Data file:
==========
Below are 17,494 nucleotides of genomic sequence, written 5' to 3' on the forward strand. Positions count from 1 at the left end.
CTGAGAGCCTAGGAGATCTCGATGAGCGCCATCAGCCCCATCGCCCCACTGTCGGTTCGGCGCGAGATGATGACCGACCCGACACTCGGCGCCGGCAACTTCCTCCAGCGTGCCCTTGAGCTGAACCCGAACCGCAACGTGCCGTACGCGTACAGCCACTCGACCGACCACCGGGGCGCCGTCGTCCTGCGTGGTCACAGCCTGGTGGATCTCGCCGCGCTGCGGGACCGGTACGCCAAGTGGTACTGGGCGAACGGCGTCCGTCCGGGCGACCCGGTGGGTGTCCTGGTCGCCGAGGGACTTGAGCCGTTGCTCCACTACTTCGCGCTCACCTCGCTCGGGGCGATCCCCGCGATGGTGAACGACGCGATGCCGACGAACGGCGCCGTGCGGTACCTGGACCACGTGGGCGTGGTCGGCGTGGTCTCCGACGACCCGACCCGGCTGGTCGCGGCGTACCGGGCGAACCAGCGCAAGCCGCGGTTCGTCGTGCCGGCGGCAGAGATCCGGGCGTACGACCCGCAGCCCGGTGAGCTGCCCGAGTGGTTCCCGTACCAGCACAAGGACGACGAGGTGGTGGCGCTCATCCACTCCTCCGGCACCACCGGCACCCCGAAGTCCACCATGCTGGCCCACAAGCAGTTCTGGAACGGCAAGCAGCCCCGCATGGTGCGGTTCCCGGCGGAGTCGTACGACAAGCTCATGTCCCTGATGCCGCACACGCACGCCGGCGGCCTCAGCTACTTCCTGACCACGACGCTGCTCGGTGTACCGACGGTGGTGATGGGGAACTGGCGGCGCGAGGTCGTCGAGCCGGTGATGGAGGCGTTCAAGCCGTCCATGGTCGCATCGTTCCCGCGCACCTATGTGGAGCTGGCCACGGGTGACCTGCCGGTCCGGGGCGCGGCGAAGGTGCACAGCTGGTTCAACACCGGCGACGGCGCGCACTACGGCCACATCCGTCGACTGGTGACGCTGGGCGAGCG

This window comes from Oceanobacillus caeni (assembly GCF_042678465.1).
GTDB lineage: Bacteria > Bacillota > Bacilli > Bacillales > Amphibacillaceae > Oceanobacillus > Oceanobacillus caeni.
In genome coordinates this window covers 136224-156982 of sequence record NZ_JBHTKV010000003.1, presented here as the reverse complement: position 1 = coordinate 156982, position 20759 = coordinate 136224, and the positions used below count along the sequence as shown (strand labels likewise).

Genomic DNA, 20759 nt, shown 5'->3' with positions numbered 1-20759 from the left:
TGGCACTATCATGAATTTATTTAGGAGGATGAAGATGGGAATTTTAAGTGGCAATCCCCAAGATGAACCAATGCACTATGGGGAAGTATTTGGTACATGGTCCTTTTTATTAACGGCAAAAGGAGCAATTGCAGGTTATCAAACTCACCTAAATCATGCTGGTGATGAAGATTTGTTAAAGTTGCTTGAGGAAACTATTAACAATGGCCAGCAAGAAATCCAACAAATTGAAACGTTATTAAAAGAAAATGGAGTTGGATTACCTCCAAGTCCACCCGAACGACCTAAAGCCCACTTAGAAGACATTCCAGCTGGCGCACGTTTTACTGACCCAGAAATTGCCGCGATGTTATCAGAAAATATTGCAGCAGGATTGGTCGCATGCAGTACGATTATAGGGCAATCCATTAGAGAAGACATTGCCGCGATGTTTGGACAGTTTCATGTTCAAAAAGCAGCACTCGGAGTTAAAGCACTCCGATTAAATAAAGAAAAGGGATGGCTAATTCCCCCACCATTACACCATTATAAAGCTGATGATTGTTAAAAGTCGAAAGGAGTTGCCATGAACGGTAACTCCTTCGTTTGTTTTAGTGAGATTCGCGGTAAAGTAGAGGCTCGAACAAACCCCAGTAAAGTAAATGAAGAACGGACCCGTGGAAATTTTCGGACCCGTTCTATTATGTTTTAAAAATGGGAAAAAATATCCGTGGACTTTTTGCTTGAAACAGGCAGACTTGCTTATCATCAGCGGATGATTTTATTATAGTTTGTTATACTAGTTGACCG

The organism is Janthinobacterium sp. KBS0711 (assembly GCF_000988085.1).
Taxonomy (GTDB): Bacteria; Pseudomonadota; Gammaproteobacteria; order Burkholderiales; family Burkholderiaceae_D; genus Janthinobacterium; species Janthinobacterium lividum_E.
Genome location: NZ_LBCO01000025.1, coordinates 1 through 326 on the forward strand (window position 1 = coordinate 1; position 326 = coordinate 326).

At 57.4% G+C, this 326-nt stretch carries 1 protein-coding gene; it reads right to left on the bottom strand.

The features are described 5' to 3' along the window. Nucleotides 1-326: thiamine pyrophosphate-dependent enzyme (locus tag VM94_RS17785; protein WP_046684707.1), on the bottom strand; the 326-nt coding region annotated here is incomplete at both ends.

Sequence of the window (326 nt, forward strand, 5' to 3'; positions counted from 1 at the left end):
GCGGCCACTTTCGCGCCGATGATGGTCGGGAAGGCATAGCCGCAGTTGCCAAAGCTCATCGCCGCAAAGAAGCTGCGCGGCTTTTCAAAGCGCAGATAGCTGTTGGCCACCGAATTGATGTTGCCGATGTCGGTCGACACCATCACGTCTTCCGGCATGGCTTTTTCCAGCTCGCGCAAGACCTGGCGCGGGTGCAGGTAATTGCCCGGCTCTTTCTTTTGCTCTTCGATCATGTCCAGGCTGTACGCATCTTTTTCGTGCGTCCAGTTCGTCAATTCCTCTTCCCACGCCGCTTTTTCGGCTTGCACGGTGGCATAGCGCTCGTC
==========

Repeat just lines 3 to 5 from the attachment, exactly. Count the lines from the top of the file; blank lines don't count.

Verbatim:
This window comes from Oceanobacillus caeni (assembly GCF_042678465.1).
GTDB lineage: Bacteria > Bacillota > Bacilli > Bacillales > Amphibacillaceae > Oceanobacillus > Oceanobacillus caeni.
In genome coordinates this window covers 136224-156982 of sequence record NZ_JBHTKV010000003.1, presented here as the reverse complement: position 1 = coordinate 156982, position 20759 = coordinate 136224, and the positions used below count along the sequence as shown (strand labels likewise).